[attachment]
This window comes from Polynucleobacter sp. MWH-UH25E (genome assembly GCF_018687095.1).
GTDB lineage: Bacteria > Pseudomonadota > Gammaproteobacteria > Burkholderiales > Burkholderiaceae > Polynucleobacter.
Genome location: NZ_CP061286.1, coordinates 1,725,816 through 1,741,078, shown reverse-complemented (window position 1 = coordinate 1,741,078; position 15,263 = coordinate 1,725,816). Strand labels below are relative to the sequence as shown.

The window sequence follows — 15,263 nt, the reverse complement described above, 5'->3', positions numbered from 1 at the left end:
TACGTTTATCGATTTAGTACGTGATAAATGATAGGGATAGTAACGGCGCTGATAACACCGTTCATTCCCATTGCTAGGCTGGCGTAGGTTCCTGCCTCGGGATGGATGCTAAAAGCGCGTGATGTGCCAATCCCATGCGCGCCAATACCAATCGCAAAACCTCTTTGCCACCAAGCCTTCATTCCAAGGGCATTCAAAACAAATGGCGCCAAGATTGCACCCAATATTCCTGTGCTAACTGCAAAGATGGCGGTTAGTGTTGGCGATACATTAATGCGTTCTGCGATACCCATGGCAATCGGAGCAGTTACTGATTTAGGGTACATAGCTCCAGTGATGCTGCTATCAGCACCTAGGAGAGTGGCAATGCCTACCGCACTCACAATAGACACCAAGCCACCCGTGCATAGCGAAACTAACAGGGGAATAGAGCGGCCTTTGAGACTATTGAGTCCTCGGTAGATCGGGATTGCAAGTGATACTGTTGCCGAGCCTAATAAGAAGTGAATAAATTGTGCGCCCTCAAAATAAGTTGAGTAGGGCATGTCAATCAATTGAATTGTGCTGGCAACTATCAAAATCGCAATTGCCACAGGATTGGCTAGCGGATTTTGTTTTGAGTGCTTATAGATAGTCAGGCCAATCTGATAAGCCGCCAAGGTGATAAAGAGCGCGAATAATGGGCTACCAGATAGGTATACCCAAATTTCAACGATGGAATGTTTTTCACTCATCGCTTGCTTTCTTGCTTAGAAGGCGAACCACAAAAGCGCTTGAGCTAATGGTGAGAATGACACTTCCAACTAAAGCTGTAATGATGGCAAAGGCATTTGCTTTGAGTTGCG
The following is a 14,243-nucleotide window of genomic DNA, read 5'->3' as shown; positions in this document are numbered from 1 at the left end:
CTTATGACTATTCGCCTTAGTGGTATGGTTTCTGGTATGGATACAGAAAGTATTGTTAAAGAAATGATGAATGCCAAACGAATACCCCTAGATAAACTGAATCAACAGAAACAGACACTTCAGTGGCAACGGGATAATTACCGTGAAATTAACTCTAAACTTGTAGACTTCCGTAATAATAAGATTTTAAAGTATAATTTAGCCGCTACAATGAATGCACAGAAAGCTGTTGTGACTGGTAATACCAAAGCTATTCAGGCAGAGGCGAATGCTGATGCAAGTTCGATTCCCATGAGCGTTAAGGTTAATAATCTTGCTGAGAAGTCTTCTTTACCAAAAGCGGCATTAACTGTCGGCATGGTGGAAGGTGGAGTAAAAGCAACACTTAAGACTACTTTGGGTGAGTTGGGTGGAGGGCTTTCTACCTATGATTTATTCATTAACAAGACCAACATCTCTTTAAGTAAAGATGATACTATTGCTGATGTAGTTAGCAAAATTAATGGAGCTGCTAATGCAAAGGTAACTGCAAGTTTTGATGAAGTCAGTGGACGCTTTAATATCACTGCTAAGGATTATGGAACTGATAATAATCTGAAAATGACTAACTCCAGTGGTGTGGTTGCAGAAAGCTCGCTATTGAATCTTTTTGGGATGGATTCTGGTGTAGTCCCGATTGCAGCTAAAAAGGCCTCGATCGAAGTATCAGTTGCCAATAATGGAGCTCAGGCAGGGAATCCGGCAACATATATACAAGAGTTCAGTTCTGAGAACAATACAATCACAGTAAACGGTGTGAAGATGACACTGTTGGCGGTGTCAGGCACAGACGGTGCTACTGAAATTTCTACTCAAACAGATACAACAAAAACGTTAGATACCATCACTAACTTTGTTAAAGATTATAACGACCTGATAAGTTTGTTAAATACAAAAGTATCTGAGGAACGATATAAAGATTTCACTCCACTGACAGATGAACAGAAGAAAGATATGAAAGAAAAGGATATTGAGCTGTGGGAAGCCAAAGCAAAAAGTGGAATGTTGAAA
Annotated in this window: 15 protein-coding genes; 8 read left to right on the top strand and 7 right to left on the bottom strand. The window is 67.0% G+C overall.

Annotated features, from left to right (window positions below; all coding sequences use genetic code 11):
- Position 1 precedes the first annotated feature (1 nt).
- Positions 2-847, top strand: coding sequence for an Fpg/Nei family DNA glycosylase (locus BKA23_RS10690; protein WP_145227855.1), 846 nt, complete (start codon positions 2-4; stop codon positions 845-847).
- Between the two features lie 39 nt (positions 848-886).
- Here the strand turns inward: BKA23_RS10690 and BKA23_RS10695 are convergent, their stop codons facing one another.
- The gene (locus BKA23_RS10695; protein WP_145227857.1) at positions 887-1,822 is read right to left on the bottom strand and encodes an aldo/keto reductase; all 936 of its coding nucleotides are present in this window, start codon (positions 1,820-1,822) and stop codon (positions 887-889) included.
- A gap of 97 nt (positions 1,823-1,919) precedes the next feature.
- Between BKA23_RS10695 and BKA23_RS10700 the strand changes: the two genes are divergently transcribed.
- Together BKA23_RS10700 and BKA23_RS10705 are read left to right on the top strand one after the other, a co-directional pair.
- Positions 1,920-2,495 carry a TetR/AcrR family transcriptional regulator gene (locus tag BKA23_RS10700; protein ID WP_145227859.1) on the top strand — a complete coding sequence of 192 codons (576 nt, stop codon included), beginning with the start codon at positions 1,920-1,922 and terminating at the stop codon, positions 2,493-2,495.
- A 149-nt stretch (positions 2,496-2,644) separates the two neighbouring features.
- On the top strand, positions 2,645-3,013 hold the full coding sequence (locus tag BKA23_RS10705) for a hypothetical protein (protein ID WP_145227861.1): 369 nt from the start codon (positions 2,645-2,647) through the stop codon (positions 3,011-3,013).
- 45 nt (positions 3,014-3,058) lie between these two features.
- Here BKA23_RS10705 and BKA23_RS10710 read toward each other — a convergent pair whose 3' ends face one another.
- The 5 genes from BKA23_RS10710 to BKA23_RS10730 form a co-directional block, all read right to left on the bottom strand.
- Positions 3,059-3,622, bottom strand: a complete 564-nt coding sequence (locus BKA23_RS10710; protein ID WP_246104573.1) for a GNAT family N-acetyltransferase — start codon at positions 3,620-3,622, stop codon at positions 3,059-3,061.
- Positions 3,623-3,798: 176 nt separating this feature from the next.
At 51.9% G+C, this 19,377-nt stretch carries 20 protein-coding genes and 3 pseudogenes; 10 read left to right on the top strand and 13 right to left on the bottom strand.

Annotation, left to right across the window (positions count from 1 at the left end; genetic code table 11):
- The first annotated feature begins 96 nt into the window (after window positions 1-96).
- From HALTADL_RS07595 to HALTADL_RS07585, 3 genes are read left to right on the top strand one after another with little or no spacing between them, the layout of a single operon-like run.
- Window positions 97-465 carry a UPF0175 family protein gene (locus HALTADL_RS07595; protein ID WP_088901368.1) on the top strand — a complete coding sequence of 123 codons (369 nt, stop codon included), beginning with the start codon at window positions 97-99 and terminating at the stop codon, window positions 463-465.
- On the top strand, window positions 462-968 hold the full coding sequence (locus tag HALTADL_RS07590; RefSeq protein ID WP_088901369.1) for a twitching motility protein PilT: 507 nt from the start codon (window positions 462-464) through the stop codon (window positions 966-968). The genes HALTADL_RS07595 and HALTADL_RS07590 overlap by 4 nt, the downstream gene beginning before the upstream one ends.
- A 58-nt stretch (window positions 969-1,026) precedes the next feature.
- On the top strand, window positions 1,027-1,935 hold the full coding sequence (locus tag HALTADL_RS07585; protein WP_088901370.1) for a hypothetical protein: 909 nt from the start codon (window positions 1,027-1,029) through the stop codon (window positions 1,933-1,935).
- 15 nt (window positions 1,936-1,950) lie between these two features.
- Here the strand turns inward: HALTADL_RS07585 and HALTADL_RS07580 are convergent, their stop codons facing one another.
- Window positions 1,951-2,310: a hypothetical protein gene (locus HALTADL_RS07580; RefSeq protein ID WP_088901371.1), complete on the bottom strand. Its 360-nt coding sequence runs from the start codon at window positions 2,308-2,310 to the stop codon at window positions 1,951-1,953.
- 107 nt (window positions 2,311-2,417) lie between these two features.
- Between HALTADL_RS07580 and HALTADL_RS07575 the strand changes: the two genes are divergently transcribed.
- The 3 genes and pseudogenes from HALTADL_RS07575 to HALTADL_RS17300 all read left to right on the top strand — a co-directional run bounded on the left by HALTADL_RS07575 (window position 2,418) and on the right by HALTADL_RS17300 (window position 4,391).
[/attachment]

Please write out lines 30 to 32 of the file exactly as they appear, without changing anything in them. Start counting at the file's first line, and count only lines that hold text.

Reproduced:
- Window positions 97-465 carry a UPF0175 family protein gene (locus HALTADL_RS07595; protein ID WP_088901368.1) on the top strand — a complete coding sequence of 123 codons (369 nt, stop codon included), beginning with the start codon at window positions 97-99 and terminating at the stop codon, window positions 463-465.
- On the top strand, window positions 462-968 hold the full coding sequence (locus tag HALTADL_RS07590; RefSeq protein ID WP_088901369.1) for a twitching motility protein PilT: 507 nt from the start codon (window positions 462-464) through the stop codon (window positions 966-968). The genes HALTADL_RS07595 and HALTADL_RS07590 overlap by 4 nt, the downstream gene beginning before the upstream one ends.
- A 58-nt stretch (window positions 969-1,026) precedes the next feature.